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binkers ♡ 56 ( +1 | -1 )
should White win this endgame? Hi all you expert analysts! here is an endgame with W having a 2P advantage, B's of opposite colours. I was black, and thought for sure I had lost, but the game ends in a draw, with Black apparently successfully blocking all White's possibilities of promoting a P.
Could W have won?



1. e4 c5 2. Nf3 d6 3. c3 Nf6 4. Bc4 Nc6 5. d3 e6
6. O-O d5 7. exd5 exd5 8. Bb5 Bd6 9. Re1+ Be6 10. Ng5 Qd7
11. Nxe6 fxe6 12. Qe2 Kf7 13. Nd2 Rhe8 14. Nf3 Re7 15. Bg5 e5
16. Nh4 e4 17. Bxf6 Kxf6 18. dxe4 dxe4 19. Rad1 g6 20. Rd2 Rd8
21. g3 Qc7 22. Ba4 Na5 23. Qg4 Nc4 24. Rde2 Qc8 25. Qxc8 Rxc8
26. Bb3 Ne5 27. Re2xe4 c4 28. Rf4+ Kg7 29. Bc2 Bc5 30. Kf1 Rd8
31. Re2 b5 32. Rfe4 Kf6 33. Ng2 Rdd7 34. Nf4 Nf3 35. Kg2 Rxe4
36. Bxe4 Ne5 37. Nd5+ Kf7 38. b4 Bf8 39. a4 bxa4 40. Ra2 Ng4
41. Rxa4 Nf6 42. Nxf6 Kxf6 43. Ra6+ Ke5 44. Kf3 Bh6 45. Ra5+ Kf6
46. Rc5 Rd6 47. Rxc4 a6 48. Rd4 Rxd4 49. cxd4 Bd2 50. Bb7 Bxb4
51. Bxa6 Ke6 52. Ke3 h6 53. h3 Kd5 54. f4 Bc3 55. Bb7+ Kc4
56. d5 Kc5 57. Ke4 Kd6 58. g4 Bf6 59. Kd3 Kc7 1/2-1/2

appreciate any comments.

Vern
atrifix ♡ 55 ( +1 | -1 )
Not sure, but I think that 48. Rd4?? was the decisive mistake. Winning chances are greatly reduced with the rooks off the board. If White wanted to win, he should have played something like 48. Rc5. After 54. f4 the game is quickly drawn. In order to preserve any winning chances White should have tried to activate his king, even at the cost of material. For example, 54. Bb7+ Kc4 (Ke6 is more tenacious, but White has better chances to win with Ke4 than in the game) 55. Ke4! Be1 56. f4! Bxg3 57. Bf7 g5 58. f5 with some chances to win because the King is better placed and White now has two passed pawns.
binkers ♡ 34 ( +1 | -1 )
simplifying in the endgame thanks for your reply!
yeah, I wondered about the R trade too, specially since it disconnected his P's.
yet the general principle is to simplify when you're up material, and one would think a 2P advantage should be enough to win.
I felt he was immobilized considerably by the fact the B's were of opposite colours, so they couldn't be traded off.

anybody else like to comment??

More: Chess
atrifix ♡ 90 ( +1 | -1 )
Rules and General Principles The golden rule of chess is that there are no rules. Blindly following general principles like "trade off pieces when you are up material" and etc. can often (as in this case) lead to failure, and one should check not the principle but the situation on the board.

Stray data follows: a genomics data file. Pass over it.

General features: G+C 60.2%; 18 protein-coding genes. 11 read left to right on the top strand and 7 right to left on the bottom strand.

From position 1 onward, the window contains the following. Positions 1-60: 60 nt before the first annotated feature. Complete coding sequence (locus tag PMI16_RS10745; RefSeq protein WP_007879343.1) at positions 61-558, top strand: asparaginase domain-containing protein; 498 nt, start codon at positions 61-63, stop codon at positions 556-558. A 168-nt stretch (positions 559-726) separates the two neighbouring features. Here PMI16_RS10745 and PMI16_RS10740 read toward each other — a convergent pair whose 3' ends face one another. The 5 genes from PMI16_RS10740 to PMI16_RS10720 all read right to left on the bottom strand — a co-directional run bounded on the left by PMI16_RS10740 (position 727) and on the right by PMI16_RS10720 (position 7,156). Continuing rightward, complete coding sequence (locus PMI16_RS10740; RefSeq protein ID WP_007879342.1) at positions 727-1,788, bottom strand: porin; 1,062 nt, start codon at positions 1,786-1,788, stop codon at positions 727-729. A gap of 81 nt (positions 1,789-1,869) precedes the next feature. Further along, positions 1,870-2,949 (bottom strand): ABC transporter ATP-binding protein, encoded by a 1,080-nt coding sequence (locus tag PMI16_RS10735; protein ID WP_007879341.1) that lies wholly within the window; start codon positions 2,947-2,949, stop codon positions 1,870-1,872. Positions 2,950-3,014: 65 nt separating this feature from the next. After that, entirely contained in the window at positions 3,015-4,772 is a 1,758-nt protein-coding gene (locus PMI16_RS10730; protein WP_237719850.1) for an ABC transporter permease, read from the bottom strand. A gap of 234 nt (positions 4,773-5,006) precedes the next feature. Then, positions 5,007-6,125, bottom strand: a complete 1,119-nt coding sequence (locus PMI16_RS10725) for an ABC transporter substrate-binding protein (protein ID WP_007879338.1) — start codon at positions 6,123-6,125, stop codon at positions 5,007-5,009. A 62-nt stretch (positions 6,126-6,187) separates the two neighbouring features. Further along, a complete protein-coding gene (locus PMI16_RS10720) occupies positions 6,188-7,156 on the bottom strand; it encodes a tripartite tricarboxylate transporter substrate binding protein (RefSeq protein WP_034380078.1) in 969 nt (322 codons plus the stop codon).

In this case, the R trade leaves ONLY the opposite colored bishops. Of course, a pure king ending would be an easy win for White, but pure opposite color bishop endings have much more drawish potential than, for example, opposite colored bishops + 2 rooks. Black can establish a blockade here and the position is drawn.

Following the trade of rooks, white's only attempt to win would have been to prevent Black from establishing such a blockade, even if it meant giving up material.

Anyhow, White should probably win after 48. Rc5, for example: 48... Ke6 49. Bb7 Ke7 50. Ke4 followed by f4, Bd5, Kd3-c4, and advance of the pawns.
nottop ♡ 88 ( +1 | -1 )
bishops opposite colors A fascinating message. Thank you.

I agree with you that Rd4 is not the best. BOOC endgames are very difficult to win. The chances of a win increase with the presence of more pieces and more pawns. More pieces diminish the drawing tendencies of BOOC (both Dvoretsky and R. FIne have shown this in their works).

Since Rd4 lead to both less pieces and less pawns it was not a promising idea.

I would have liked Rc7 instead. It is hard for black to reasonably defend the h pawn and natural moves - like Bd2 (targeting the c3 pawn) don't seem to work because of Ke2 with the idea of moving Bd3 and trapping the black bishop - into a trade of bishops. With bishops off the board this ending must be won.

I think you are fortunate that white was apparently not familiar with the nuances of BOOC - his moves before were imaginative and creative.
binkers ♡ 90 ( +1 | -1 )
atrifix said >The golden rule of chess is that there are no rules. Blindly following general principles like "trade off pieces when you are up material" and etc. can often (as in this case) lead to failure, and one should check not the principle but the situation on the board.

well, now, no rules, eh - no general principles.
*hmmmm*!! tell that to the beginner who opens with a4, h4, R-a3, etc.
I learned the 'general principles' of chess at a young age, and have won lots of games using them.
*certainly* no one *blindly* follows *any* principle or rule; it must be seen to apply in the situation.
and I imagine even you my friend must apply these principles when playing: control the centre, develop minor pieces before major, keep all pieces protected, etc. etc.
applying these general principles does not preclude being radical or innovative, IMHO, and naturally each situation must be considered on its merits.

Vern